The ‘tough’ woman who thinks a slap or a put down will sort sexual harassment out

Edwina Currie is far from being a good egg when it comes to understanding sexual harassment

There is a certain type of woman popping up on the media all gung ho style and jolly hockey stick japes to tout a version of female machismo which, apparently, all women ought to have adopted or should adopt to fend off male harassment. The flick of the female hand followed by a witty put-down in a voice that is serious enough to convey her rebuttal would have been sufficient, supposedly, to stop the tidal wave of allegations being made by women around the world of sexual harassment.

It started a few weeks ago with Elizabeth Hurley being interviewed on Sky News about how Harvey Weinstein had never made any advances towards her. The reason for this, according to Hurley, was because Weinstein knew that she would have thwacked him.

It is an extremely puerile and self-obsessed view which considers oneself as being above the ugliness of harassment based on one’s belief in one’s own supposed strength of character.

Did it occur to Elizabeth Hurley that the women who fell victim to Weinstein’s predatory nature were the brave and strong ones who used their voices to speak up rather than peddle forth some nonsense about how treating men as if they were children would immediately rid them of their predatory nature? Probably not.

That was the first hint of the daft dumbed down thinking espoused by self proclaimed ‘strong women’ that was to be inflicted on us.

Since then, we have had Julia Hartley-Brewer give us her opinion on the gradations of sexual harassment with a hand on the knee hardly registering on the scale. This, ironically, is the woman who informed the public about the time Michael Fallon put his hand on her knee. She has downplayed the incident even though she brought it up herself. In all this muddly mix one struggles to find a nugget of wisdom on how to deal with sexual harassment.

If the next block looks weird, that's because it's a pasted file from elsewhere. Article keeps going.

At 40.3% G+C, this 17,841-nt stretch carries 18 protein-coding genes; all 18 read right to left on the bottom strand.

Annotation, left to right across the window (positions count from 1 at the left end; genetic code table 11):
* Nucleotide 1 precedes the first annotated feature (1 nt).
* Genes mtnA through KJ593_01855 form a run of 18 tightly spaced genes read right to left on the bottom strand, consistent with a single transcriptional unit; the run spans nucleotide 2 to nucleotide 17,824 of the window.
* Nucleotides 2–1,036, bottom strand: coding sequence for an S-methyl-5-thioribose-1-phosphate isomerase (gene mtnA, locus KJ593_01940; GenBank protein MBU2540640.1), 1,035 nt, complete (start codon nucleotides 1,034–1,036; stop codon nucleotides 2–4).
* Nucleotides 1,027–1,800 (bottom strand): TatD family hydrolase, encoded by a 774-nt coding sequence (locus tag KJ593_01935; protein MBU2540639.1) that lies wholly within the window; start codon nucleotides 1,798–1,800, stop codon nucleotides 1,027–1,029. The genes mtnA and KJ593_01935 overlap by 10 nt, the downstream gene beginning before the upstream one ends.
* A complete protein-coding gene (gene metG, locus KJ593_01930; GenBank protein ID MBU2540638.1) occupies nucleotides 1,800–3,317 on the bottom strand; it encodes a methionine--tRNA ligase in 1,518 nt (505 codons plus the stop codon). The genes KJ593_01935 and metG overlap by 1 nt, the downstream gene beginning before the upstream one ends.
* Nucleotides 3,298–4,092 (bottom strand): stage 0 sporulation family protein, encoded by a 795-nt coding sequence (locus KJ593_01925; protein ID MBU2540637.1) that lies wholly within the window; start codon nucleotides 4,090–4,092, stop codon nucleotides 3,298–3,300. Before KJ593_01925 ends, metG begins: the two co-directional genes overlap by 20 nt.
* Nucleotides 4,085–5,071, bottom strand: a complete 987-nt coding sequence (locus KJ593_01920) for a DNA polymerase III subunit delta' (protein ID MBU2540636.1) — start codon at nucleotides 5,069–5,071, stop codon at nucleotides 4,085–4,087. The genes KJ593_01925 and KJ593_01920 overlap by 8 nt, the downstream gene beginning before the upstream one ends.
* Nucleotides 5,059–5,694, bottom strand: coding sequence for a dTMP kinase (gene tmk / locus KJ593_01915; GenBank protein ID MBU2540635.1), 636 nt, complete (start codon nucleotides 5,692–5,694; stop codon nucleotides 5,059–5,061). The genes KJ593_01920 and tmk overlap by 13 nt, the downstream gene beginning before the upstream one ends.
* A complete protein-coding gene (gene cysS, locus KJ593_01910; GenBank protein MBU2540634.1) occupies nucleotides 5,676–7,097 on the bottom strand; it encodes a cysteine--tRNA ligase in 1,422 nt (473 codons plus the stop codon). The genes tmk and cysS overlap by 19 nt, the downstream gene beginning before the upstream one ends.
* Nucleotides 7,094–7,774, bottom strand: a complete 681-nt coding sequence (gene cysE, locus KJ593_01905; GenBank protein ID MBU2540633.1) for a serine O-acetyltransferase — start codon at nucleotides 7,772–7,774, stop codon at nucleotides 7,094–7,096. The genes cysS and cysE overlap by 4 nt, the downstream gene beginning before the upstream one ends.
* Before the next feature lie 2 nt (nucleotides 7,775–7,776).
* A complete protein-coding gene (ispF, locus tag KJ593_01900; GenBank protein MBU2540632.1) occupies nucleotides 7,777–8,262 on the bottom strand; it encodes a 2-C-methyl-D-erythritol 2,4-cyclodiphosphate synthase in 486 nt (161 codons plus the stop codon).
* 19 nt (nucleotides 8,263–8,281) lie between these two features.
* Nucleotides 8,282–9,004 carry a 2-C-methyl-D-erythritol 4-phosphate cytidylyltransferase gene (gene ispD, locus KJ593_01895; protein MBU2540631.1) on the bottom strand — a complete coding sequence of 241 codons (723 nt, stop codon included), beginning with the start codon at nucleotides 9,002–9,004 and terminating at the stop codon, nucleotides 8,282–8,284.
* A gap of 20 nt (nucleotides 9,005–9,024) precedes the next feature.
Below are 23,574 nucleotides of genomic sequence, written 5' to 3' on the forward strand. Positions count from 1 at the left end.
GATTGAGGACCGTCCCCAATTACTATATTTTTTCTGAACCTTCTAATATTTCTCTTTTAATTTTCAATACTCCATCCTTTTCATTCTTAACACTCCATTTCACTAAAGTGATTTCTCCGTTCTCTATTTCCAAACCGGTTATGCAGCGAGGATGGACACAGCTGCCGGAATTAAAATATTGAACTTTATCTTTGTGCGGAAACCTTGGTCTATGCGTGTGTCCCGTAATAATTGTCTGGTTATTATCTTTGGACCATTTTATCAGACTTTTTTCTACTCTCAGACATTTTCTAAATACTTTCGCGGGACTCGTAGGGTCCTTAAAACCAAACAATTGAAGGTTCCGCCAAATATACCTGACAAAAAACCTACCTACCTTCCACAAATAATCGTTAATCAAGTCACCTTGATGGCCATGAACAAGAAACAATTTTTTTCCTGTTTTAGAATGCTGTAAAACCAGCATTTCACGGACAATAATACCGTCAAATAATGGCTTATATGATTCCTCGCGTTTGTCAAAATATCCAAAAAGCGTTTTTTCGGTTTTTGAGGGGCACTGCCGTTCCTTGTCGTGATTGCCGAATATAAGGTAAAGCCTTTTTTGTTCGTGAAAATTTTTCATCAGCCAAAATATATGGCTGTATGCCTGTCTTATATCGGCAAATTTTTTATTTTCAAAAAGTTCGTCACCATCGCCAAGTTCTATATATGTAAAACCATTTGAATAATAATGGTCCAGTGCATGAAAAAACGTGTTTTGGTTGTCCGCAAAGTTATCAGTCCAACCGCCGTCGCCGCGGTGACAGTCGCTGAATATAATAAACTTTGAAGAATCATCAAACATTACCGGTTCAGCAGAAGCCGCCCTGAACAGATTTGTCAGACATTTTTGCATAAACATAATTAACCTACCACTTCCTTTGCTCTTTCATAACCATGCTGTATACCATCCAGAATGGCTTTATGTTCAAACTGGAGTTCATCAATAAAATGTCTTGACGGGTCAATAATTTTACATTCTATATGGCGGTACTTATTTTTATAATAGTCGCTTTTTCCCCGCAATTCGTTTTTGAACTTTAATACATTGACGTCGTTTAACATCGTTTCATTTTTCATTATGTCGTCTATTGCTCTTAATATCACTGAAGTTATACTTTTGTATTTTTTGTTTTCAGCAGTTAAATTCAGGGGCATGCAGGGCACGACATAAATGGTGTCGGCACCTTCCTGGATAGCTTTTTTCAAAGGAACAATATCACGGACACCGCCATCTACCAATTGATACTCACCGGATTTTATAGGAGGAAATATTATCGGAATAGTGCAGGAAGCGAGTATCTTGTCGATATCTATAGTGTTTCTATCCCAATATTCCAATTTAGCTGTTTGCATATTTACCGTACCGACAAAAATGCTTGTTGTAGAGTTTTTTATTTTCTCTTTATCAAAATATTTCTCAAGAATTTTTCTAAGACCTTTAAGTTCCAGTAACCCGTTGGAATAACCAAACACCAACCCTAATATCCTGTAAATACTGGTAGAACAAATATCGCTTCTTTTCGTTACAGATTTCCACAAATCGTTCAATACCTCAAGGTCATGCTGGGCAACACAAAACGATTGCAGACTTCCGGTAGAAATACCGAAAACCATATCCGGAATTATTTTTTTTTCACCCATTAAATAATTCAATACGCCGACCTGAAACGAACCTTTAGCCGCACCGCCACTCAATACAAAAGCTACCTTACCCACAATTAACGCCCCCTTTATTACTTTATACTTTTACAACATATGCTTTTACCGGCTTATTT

Edwina Currie who appeared on the ‘BBC This Week’ programme came across as someone who is extremely out of touch with the modern female world of work and play when she defended to the death, as I saw it, a man’s right to be a man. Edwina Currie is the archetypal older woman who went through the political system some decades ago and thinks that the world has not and, more to the point, should not change to alter the yesteryear when it pandered to men’s whims.

Adopting a macho attitude to male perpetrated sexual harassment is akin to being an apologist for it. These type of women will bend over backwards to accommodate men because it makes them feel equal to the so-called ‘superior sex’. They are desperate to show that they have made it in a man’s world by playing by the rules set by men. It makes these women feel macho and macho is good. Margaret Thatcher was the high priestess of this school of thought.  


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